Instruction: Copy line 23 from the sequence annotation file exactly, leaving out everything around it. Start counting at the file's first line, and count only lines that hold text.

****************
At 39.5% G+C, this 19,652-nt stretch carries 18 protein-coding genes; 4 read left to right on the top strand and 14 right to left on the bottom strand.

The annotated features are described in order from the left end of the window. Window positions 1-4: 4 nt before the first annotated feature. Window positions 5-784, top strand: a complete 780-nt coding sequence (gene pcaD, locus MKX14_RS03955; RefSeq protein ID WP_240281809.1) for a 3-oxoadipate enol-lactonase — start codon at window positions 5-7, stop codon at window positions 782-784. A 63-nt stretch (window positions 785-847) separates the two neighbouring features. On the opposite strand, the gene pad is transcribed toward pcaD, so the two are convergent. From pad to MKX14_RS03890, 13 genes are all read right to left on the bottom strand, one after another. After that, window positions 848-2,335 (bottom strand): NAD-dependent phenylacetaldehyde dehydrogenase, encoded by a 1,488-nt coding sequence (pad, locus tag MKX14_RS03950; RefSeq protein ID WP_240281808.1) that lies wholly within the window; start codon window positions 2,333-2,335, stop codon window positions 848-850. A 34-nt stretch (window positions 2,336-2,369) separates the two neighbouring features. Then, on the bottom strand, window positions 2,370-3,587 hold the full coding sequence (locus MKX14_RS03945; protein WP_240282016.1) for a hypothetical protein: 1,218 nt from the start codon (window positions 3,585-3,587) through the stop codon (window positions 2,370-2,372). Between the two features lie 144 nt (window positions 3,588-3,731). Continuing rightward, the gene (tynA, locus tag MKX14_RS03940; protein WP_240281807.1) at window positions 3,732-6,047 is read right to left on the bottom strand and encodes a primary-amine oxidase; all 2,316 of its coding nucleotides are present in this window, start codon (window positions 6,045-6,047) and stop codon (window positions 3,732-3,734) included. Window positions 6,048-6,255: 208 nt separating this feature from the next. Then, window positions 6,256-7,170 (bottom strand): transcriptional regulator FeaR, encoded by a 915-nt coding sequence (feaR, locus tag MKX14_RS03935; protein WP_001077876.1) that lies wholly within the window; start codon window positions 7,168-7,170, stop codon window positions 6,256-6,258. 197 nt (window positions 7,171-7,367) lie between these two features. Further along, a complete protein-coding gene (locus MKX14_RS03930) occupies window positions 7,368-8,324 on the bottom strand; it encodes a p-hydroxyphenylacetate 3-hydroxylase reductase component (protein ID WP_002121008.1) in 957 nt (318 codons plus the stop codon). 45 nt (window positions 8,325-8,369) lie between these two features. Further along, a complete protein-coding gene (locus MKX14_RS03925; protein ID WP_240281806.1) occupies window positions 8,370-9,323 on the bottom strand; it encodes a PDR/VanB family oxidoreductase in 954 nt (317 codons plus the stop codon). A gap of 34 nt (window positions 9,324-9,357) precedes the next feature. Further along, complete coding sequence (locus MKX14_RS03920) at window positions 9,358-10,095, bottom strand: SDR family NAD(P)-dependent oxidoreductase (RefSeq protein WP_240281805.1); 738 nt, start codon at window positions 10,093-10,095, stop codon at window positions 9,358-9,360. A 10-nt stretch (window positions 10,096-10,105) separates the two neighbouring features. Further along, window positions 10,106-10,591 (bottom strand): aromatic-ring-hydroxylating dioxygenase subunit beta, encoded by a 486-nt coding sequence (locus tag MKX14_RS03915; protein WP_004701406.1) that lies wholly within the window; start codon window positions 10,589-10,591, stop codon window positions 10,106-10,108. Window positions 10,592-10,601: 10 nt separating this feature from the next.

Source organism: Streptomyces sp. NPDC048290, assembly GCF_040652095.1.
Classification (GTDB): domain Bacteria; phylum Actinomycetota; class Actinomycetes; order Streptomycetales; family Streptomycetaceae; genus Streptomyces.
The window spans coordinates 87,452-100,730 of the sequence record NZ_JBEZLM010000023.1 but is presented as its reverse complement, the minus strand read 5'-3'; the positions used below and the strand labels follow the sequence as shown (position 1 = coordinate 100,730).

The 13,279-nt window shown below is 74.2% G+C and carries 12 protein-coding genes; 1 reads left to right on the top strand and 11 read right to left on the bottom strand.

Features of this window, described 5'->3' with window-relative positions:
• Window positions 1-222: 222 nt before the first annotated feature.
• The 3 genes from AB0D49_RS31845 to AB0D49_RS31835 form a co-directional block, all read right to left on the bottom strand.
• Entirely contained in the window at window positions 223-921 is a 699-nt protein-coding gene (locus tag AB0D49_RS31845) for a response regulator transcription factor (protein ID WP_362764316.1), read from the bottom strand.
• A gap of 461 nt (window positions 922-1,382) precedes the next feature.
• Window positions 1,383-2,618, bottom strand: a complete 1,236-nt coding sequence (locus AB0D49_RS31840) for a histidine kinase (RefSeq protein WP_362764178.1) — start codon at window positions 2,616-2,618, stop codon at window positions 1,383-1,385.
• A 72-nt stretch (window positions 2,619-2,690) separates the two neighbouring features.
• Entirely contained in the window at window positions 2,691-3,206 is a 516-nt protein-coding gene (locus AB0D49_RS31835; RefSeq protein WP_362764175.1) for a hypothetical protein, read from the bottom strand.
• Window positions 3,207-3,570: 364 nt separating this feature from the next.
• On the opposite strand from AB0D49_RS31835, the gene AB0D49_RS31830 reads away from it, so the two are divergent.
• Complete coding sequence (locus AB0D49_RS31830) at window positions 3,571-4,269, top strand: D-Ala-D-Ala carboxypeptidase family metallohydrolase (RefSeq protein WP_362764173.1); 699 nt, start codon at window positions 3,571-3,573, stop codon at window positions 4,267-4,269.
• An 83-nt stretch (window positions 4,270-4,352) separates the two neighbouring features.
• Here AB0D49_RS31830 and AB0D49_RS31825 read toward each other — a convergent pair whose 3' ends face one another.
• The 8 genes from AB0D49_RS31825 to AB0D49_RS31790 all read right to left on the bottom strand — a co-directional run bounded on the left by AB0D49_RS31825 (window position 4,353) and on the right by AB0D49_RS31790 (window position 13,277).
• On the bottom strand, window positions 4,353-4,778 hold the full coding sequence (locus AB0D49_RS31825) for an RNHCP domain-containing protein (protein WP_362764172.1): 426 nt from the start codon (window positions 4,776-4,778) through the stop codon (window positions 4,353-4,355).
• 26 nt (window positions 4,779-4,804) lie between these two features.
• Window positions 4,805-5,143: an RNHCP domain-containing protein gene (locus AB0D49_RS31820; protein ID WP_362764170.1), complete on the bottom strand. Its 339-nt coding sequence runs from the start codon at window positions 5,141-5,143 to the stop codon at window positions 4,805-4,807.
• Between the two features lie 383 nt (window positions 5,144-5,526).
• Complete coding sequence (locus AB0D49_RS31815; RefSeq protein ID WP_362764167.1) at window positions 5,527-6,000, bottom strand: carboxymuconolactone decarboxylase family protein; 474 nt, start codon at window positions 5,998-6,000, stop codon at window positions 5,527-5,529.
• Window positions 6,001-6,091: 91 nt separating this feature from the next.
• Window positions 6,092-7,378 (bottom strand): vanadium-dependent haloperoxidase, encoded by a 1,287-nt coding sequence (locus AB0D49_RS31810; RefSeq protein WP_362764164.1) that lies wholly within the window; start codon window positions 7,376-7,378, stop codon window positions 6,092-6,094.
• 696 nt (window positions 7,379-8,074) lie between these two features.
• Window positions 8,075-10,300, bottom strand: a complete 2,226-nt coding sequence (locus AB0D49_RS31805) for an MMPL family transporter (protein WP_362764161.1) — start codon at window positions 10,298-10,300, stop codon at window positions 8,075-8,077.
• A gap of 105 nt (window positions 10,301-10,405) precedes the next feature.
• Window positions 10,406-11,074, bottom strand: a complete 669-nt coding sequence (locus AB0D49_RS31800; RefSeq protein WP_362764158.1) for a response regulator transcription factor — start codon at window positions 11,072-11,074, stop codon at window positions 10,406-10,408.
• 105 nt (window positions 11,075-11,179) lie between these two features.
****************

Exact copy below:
• Window positions 4,805-5,143: an RNHCP domain-containing protein gene (locus AB0D49_RS31820; protein ID WP_362764170.1), complete on the bottom strand. Its 339-nt coding sequence runs from the start codon at window positions 5,141-5,143 to the stop codon at window positions 4,805-4,807.